All Saints’ Day, also known as the All Hallows or Hallowmas is a solemnity celebrated by Catholics in honour of all the saints, known and unknown.
Western Christians celebrate All Saints’ Day on 1st November every year while the Eastern Christians celebrate the day on the first Sunday after Pentecost, and the day is known as All Saints’ Sunday.
All Saints Day arose out of the Christian tradition of celebrating the martyrdom of saints on the anniversary of their martyrdom. When martyrdoms increased during the persecutions of the late Roman Empire, local dioceses instituted a common feast day in order to ensure that all martyrs, known and unknown, were properly honored.
In the Catholic Church and many Anglican churches, the next day specifically commemorates the departed faithful who have not yet been purified and reached heaven and hence the day is known as Holy Day of Obligation.
Roman Catholics are required to attend Mass and to “refrain from unnecessary servile work” on this day.
History of All Saints’ Day :
All Saints’ Day was first celebrated on May 13, 609 (C.E.) when Pope Boniface IV accepted the Pantheon as a gift from the Emperor Phocas. Boniface dedicated it as the Church of Santa Maria Rotonda in honor of the Blessed Virgin and all martyrs. During Pope Gregory III’s reign (731-741), the festival was expanded to include all saints and a chapel in St. Peter’s church was dedicated accordingly. Pope Gregory IV officially designated the day in 837.
Symbols of All Saints’ Day :
Symbols commonly associated with All Saints’ Day include :
- A sheaf of wheat.
- Rayed Manus Dei (hand of God).
- The crown.
- Symbols (including images) of individual saints.
- The liturgical color is white on All Saints’ Day.
All Saints’ Day Celebrations & Customs :
All Saints’ Day is observed by Christians in many countries around the world with different customs and traditions.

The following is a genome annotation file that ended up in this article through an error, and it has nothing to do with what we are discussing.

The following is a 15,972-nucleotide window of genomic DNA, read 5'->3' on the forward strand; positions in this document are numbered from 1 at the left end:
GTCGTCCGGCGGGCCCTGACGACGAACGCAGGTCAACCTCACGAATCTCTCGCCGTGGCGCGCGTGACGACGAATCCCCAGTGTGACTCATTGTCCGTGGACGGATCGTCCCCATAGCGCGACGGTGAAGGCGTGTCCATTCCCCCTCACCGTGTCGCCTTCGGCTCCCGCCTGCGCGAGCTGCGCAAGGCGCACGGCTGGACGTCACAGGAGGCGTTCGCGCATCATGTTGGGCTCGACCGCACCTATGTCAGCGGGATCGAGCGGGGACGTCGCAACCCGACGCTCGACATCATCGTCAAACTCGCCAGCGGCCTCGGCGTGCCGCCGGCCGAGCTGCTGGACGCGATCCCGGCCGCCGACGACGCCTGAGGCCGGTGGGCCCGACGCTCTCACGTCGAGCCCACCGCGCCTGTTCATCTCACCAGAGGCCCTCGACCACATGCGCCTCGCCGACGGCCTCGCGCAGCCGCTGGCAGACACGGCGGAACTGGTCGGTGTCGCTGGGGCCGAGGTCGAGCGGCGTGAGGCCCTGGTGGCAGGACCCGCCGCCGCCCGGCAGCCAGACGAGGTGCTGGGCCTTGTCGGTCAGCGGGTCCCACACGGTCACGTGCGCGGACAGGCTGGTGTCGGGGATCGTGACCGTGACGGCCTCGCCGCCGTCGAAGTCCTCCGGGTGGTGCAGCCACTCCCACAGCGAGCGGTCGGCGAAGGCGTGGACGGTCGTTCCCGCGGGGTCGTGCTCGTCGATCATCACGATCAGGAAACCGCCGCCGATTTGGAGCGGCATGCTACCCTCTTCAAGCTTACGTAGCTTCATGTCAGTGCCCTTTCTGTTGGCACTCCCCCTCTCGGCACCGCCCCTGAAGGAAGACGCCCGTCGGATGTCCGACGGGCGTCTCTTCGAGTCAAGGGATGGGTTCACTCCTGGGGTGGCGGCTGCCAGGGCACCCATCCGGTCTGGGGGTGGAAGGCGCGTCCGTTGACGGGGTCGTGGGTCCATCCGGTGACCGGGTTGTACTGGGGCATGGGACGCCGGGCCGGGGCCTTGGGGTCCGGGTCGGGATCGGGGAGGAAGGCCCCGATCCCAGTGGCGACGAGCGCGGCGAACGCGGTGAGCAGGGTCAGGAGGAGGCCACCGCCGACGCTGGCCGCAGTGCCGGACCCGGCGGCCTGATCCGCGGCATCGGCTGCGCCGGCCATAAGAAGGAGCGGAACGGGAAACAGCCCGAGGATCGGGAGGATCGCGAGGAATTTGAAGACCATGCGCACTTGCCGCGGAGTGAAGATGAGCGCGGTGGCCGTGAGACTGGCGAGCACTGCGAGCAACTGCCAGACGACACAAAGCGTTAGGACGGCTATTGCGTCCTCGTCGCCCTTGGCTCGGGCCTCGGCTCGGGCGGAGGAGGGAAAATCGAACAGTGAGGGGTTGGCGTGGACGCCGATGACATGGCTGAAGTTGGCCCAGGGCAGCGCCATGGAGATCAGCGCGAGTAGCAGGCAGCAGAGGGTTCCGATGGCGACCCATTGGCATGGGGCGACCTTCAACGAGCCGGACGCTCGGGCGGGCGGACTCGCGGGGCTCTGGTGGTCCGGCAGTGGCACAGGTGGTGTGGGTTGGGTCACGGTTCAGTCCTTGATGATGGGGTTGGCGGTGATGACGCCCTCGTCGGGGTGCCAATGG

In countries such as Spain, Portugal and Mexico, offerings are made on this day.
In Argentina, Austria, Belgium, Chile, France, Hungary, Italy, Lebanon, Luxembourg, Malta, and American cities such as New Orleans, people bring flowers to the graves of dead relatives.
In Austria, Croatia, the Czech Republic, Finland, Catholic parts of Germany, Hungary, Lithuania, Moldova, Poland, Romania, Slovakia, Slovenia and Sweden, it is customary to light candles on top of visiting graves of deceased relatives.
The day is also observed in parts of Asia, such as the Philippines, where the day is known as “Undas” or “Todós los Santos” or “Áraw ng mga Patáy”. On this day Filipinos visit graves of deceased relatives and clean or repair them. They also lay flowers on the graves and light candles. Many sing, play musical instruments, and even burst fire crackers.
In France church services in memory of all the saints are held on November 1 but by the evening the focus turns towards the dead. Cemeteries everywhere are crowded with people who come to clean and decorate family graves. All Saints’ Day is closely tied with All Souls’ Day, held on November 2, which is dedicated to prayers of the dead who are not yet glorified.
In English-speaking countries, the festival is traditionally celebrated with the hymn “For All the Saints” by William Walsham How. The most familiar tune for this hymn is Sine Nomine by Ralph Vaughan Williams.
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